We’d like to introduce you to one of our students to join our newly created Student Membership category – Siavash Nourani.
Helping you to get to know aspiring engineers like Siavash, is part of our works to better connect you with our future engineers and develop meaningful relationships with them.
Together, we can make the NZ metals industry thrive with amazing talent.
Tell us about what you’re studying
I’m a new PhD student in Mechanical Engineering at the University of Canterbury, and my professional background is in the metals industry. I have also had good experience working in other industries as well.
What would you like to do career wise?
I’m crazy about R&D and manufacturing and it’s one of the main reasons why I’ve chosen to continue my study in this space!
I would definitely like to have more progress and hands on experience in mechanical joining – especially environmentally friendly methods. My Master thesis was also about joining sheet metal, so I hope that I could be more productive in this type of work environment as a result.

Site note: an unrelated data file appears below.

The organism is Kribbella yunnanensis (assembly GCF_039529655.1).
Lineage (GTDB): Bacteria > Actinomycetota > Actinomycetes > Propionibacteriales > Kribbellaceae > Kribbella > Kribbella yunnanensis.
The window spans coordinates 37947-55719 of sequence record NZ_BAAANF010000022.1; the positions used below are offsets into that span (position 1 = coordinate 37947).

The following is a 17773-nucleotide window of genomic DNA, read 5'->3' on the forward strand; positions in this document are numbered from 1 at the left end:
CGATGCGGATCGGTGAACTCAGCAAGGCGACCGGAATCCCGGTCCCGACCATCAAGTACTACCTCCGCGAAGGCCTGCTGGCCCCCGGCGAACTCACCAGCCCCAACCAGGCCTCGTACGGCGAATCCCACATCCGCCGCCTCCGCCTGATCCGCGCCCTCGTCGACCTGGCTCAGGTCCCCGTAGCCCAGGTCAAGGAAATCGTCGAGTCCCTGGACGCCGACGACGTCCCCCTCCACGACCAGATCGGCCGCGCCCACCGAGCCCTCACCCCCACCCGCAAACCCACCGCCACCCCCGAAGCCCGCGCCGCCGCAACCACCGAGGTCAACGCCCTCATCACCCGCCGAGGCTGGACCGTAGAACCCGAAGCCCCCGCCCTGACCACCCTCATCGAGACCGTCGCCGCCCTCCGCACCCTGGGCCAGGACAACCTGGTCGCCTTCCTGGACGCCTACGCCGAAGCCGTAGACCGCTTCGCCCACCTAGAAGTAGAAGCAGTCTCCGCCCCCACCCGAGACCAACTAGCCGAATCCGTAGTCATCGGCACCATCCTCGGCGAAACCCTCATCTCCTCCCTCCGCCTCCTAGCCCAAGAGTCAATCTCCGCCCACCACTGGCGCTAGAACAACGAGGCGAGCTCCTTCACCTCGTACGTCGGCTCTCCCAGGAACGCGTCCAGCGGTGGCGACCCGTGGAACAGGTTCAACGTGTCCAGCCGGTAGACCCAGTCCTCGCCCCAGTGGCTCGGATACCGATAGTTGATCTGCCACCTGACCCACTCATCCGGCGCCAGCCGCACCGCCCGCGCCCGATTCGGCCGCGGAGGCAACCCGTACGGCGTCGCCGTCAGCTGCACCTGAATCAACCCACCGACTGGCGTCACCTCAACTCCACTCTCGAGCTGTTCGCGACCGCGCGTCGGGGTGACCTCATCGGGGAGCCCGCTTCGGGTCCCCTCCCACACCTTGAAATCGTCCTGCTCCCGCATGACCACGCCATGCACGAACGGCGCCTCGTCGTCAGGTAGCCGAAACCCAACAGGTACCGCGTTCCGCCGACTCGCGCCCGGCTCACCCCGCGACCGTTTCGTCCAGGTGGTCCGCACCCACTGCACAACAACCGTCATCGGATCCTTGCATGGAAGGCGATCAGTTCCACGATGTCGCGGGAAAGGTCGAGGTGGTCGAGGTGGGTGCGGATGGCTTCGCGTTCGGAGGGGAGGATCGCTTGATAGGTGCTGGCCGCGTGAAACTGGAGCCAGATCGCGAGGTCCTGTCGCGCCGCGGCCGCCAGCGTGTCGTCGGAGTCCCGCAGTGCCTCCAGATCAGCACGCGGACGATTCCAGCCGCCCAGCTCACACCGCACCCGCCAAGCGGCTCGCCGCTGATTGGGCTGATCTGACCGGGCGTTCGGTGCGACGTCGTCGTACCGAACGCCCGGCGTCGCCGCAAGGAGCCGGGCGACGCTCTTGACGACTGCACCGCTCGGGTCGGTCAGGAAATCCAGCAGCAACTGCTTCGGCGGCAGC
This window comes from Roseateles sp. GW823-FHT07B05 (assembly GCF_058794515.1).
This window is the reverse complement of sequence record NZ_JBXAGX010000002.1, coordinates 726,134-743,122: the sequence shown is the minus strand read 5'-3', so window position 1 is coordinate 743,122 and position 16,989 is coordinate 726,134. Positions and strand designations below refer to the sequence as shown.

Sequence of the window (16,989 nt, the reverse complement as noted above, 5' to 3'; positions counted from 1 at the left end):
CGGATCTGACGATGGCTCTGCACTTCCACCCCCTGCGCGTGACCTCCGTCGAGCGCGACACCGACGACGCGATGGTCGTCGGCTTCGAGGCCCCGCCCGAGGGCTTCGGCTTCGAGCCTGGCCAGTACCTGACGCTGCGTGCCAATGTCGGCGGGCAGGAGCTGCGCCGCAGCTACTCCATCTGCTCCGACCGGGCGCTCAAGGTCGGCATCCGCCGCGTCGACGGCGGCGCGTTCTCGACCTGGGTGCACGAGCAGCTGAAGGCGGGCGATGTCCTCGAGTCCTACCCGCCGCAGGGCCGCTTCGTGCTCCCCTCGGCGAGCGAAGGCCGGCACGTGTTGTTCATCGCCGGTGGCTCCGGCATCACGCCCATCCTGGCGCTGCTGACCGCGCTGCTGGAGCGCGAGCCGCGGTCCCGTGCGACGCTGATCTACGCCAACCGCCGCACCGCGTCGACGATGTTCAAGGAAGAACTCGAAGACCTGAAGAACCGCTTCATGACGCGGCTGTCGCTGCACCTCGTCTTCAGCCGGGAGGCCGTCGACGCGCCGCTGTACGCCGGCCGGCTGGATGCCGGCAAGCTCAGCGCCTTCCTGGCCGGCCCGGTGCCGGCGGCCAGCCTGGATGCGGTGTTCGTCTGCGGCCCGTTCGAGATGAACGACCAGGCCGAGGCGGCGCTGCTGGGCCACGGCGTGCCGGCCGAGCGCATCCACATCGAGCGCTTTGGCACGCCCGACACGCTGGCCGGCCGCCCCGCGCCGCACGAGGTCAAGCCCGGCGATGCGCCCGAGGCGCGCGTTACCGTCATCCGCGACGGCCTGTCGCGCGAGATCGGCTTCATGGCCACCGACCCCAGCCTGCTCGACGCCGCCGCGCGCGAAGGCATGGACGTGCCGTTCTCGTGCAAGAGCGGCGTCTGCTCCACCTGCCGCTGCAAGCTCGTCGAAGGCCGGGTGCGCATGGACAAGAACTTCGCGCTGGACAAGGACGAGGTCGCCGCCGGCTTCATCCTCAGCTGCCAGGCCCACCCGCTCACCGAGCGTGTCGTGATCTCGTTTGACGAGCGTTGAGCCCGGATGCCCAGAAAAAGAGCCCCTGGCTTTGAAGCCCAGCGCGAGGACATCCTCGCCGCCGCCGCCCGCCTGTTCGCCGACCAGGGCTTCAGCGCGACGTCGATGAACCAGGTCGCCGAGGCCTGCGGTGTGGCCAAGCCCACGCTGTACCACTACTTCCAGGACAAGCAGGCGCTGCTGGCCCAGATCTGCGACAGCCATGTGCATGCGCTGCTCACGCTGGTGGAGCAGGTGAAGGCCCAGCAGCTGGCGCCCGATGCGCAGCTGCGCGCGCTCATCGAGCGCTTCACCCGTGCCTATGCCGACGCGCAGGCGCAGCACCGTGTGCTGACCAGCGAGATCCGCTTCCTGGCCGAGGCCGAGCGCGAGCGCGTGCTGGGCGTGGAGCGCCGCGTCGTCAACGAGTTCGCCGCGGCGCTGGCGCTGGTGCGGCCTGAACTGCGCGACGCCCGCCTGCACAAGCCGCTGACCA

What are your hobbies and past-times?
While my study focuses tend to be around Finite Elements Analysis, mechanics, technology or similar – I love to play the guitar and harmonica and even sing in my own time.
As well as this, sports and the gym are a certainly part of my everyday life.
What do you love about engineering?
I always believe that scientists can find things which already exists, but engineers can make something that doesn’t – all to help humankind.
What makes a good engineer?
For me its very important to be productive.
I think that ongoing study and real life experiences can help any engineers improve their ability. And, facilities and support can expedite that.
What do you associate with heavy engineering and metals-based engineering?
In my professional life, I’ve had the chance to work in the heavy industry sector.
It was certainly a different experience to supervise and coordinate manufacturing teams. I’ll always remember working on the manufacturing substructure of a mast – it was a great highlight in my career for me.
What do you think about HERA?
I just read about HERA on the internet when i was exploring and surfing.
I believe being associated with this organisation is an opportunity for any researcher and engineer like myself to have support, and a mechanism to gain better understanding of projects happening in New Zealand.
I also hope that connecting in with HERA may also help me to better cooperate and connect with R&D companies. I’m really open to take on any research opportunities that might be out there!